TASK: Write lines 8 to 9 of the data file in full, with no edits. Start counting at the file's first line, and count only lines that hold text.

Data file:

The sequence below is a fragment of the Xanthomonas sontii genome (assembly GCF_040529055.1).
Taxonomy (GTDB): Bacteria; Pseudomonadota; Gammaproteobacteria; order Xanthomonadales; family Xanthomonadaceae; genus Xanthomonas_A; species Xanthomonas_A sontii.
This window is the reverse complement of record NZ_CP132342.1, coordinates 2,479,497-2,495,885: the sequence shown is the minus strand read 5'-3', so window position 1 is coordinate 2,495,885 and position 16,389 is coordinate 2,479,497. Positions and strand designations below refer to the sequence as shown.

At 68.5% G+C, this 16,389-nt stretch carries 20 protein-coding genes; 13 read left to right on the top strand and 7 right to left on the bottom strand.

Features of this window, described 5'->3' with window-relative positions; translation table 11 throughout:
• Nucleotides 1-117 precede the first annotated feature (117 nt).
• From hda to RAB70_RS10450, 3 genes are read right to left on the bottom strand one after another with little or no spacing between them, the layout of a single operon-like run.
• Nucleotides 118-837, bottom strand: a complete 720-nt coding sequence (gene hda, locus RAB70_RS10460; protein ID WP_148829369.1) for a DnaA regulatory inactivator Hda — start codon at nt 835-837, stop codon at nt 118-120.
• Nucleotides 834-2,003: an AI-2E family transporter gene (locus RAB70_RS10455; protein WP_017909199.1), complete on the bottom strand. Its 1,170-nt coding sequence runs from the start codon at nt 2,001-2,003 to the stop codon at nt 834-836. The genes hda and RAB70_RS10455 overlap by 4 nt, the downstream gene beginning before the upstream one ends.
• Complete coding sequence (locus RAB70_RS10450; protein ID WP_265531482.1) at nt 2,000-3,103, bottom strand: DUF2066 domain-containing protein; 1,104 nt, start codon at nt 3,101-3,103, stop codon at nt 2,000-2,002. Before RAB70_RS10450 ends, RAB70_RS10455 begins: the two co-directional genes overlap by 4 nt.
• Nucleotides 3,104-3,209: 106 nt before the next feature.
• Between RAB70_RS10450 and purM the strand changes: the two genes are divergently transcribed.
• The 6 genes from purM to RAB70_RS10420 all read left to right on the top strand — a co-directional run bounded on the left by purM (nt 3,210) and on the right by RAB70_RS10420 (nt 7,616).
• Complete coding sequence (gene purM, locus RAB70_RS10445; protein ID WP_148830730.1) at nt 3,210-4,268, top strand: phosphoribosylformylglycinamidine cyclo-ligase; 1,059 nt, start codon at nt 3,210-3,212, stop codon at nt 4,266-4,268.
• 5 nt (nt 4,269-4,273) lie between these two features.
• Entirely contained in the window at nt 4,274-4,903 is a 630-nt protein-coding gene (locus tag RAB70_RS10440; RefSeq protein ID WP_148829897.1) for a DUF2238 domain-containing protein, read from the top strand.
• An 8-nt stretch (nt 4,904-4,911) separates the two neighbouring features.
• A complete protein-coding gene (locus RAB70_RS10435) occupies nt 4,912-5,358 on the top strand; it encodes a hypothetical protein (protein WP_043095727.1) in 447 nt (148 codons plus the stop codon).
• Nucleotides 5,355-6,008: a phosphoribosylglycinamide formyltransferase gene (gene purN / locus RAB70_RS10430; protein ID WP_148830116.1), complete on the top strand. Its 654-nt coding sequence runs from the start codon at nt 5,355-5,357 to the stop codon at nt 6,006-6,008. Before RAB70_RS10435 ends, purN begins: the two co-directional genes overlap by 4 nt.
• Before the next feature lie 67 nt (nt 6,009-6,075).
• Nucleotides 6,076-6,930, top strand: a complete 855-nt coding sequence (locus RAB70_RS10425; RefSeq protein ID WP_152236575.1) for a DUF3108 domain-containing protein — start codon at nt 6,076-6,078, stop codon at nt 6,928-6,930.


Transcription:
• Nucleotides 118-837, bottom strand: a complete 720-nt coding sequence (gene hda, locus RAB70_RS10460; protein ID WP_148829369.1) for a DnaA regulatory inactivator Hda — start codon at nt 835-837, stop codon at nt 118-120.
• Nucleotides 834-2,003: an AI-2E family transporter gene (locus RAB70_RS10455; protein WP_017909199.1), complete on the bottom strand. Its 1,170-nt coding sequence runs from the start codon at nt 2,001-2,003 to the stop codon at nt 834-836. The genes hda and RAB70_RS10455 overlap by 4 nt, the downstream gene beginning before the upstream one ends.